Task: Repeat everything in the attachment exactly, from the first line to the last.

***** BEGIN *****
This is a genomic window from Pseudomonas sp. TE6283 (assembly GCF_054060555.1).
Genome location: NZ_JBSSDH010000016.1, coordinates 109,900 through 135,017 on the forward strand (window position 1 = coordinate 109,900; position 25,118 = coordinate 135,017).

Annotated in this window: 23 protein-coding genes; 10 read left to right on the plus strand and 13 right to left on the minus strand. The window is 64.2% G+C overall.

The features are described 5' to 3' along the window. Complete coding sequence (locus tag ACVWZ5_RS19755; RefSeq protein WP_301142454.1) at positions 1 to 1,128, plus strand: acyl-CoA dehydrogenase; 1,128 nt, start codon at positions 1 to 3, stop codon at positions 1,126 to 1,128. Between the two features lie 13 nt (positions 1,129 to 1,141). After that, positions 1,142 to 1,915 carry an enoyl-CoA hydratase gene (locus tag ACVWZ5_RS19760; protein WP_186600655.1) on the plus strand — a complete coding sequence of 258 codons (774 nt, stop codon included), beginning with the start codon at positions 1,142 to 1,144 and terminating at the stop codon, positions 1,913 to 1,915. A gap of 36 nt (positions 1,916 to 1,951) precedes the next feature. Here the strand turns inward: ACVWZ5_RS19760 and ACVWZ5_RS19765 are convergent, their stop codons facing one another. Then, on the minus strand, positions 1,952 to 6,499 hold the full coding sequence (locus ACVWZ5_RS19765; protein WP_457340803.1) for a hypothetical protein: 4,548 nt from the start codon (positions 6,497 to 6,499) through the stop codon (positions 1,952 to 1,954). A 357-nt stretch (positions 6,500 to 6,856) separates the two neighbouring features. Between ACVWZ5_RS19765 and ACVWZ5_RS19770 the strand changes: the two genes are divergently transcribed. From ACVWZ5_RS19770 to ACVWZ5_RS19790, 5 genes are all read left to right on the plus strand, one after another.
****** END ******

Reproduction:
This is a genomic window from Pseudomonas sp. TE6283 (assembly GCF_054060555.1).
Genome location: NZ_JBSSDH010000016.1, coordinates 109,900 through 135,017 on the forward strand (window position 1 = coordinate 109,900; position 25,118 = coordinate 135,017).

Annotated in this window: 23 protein-coding genes; 10 read left to right on the plus strand and 13 right to left on the minus strand. The window is 64.2% G+C overall.

The features are described 5' to 3' along the window. Complete coding sequence (locus tag ACVWZ5_RS19755; RefSeq protein WP_301142454.1) at positions 1 to 1,128, plus strand: acyl-CoA dehydrogenase; 1,128 nt, start codon at positions 1 to 3, stop codon at positions 1,126 to 1,128. Between the two features lie 13 nt (positions 1,129 to 1,141). After that, positions 1,142 to 1,915 carry an enoyl-CoA hydratase gene (locus tag ACVWZ5_RS19760; protein WP_186600655.1) on the plus strand — a complete coding sequence of 258 codons (774 nt, stop codon included), beginning with the start codon at positions 1,142 to 1,144 and terminating at the stop codon, positions 1,913 to 1,915. A gap of 36 nt (positions 1,916 to 1,951) precedes the next feature. Here the strand turns inward: ACVWZ5_RS19760 and ACVWZ5_RS19765 are convergent, their stop codons facing one another. Then, on the minus strand, positions 1,952 to 6,499 hold the full coding sequence (locus ACVWZ5_RS19765; protein WP_457340803.1) for a hypothetical protein: 4,548 nt from the start codon (positions 6,497 to 6,499) through the stop codon (positions 1,952 to 1,954). A 357-nt stretch (positions 6,500 to 6,856) separates the two neighbouring features. Between ACVWZ5_RS19765 and ACVWZ5_RS19770 the strand changes: the two genes are divergently transcribed. From ACVWZ5_RS19770 to ACVWZ5_RS19790, 5 genes are all read left to right on the plus strand, one after another.